How to Harness the PoWEr of Perspective: with Dr Joanna Berry

 
As the age-old saying goes, “a problem shared is a problem halved”.  
 

But are we halving our problems with the right people in our lives?  
 

While certain challenges require that you turn to the people who know you best such as friends or family there are some cases where having impartial and subjective pillars of support within your network can be the most effective of all.  

This is where mentors come in.  

On this week’s episode of the Northern Power Women podcast, Simone Roche MBE chats to Dr Joanna Berry, mentor extraordinaire and Associate Professor and Director of Durham Energy Institute at Durham University, as they spotlight the PoWEr of mentoring. In the episode, Joanna shared how mentoring has impacted the direction of her career for the better, and encourages listeners to seek out mentors who can provide appreciation, encouragement and a subjective view when it is needed most.  

As well as feeling that her confidence and energy had been redirected by her mentor, Joanna’s biggest takeaway from her mentoring relationship was a heightened appreciation for the value of an impartial voice. While our existing personal and professional networks might be infinitely valuable for different problems, Joanna highlighted how people in different spheres of your life might not be the best port of call in a tricky situation:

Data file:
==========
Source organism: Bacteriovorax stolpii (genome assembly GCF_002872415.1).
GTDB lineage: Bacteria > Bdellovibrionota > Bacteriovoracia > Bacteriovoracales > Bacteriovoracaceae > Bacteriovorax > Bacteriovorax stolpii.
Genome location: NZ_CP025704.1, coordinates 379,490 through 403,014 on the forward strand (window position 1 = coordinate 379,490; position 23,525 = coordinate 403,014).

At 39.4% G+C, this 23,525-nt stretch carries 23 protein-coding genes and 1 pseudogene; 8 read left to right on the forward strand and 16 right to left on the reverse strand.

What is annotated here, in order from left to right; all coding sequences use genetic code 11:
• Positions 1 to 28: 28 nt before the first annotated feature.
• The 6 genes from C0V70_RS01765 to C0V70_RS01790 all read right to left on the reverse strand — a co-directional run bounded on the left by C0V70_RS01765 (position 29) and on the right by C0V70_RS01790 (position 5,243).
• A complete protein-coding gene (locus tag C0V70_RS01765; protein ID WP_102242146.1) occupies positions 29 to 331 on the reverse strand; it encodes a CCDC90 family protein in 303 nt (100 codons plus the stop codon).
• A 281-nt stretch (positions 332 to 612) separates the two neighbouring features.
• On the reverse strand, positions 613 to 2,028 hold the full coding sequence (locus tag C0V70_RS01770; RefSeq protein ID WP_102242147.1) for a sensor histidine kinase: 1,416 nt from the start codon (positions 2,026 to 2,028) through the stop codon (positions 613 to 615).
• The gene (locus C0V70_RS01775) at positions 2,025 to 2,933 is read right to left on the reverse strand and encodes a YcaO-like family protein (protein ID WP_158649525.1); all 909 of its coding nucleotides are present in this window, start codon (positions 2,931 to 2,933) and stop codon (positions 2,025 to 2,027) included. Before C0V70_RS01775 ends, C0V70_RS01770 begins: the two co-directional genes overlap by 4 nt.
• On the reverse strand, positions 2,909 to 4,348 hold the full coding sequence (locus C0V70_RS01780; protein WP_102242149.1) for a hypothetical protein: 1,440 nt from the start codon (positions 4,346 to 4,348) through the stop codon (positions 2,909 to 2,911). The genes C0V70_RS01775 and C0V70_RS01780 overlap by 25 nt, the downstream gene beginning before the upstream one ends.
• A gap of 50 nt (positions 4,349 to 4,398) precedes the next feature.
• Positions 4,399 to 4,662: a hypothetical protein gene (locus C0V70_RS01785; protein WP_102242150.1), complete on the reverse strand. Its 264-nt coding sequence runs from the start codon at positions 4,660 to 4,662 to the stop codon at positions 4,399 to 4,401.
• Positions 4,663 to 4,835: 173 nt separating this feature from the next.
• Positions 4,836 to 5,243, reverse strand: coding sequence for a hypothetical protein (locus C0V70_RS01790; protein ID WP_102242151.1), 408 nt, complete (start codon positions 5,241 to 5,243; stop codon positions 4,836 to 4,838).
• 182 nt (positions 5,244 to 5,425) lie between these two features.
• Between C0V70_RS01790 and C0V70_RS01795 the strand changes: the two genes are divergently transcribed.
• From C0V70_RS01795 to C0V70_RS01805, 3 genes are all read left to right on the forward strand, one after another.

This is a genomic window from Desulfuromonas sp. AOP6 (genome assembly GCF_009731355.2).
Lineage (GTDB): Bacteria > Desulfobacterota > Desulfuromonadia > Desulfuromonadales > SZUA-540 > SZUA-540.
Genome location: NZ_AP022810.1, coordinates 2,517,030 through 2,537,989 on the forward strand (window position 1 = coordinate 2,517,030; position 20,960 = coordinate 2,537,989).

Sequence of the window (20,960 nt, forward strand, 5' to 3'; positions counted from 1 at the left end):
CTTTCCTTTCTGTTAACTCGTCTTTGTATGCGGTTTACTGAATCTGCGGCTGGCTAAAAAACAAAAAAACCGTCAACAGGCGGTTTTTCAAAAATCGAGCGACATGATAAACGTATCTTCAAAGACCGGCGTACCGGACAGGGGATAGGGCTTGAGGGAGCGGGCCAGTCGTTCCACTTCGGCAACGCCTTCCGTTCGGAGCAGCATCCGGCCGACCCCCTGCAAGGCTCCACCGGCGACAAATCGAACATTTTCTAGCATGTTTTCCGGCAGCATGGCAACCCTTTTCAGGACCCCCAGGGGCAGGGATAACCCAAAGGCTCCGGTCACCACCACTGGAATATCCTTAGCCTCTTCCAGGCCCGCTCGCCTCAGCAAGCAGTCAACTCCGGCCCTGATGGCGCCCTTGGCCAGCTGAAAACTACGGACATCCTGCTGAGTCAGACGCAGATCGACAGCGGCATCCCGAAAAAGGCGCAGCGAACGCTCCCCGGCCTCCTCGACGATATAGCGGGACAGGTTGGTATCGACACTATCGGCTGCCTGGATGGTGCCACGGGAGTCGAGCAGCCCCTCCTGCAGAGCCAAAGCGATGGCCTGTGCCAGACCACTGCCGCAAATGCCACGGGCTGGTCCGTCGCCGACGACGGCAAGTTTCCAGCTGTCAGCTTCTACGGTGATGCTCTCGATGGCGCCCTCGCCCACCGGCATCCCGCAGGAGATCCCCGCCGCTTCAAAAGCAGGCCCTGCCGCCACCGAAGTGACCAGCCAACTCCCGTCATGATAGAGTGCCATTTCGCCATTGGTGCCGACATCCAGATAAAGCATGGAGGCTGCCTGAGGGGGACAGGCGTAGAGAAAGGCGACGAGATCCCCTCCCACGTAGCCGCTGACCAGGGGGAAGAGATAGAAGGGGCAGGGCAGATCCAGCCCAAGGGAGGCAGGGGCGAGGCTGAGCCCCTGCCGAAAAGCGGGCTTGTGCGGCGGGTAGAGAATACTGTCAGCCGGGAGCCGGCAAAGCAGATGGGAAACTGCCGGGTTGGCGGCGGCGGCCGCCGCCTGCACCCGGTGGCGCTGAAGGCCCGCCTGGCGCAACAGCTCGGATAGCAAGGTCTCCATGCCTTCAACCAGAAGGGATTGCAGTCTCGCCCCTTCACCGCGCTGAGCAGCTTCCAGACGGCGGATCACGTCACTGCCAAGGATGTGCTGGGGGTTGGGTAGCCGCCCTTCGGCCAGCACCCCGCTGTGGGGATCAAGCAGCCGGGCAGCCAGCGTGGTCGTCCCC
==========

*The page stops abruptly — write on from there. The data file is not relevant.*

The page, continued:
“ You can’t always lean on co-workers, because they can get competitive, you can’t always lean on family members, because they’ll always tell you you’re great, you can’t always lean on people that you might have chosen as life partners because they might not want to tell you that you’re not great, so having a mentor who is productive, constructive and critical can be really valuable”.  
 

Reflecting in particular on one instance where the impartiality of her mentor saved her mental health, Joanna spoke of the advice she received through mentoring:  

“The perspective that I got from my mentor was that for my health, for my mental health, for my sanity and for the sake of my future resilience, what I needed to do was walk away. That was a really difficult lesson to learn, and left to myself I would have beaten myself against the brick wall that was this particular problem and I would have lost the battle and an essential part of myself.” 

If you’re ready to seek impartial advice and feel the benefits of mentoring and networking, sign up to our one-hour PoWEr Up Networking Event, in partnership with Barclays.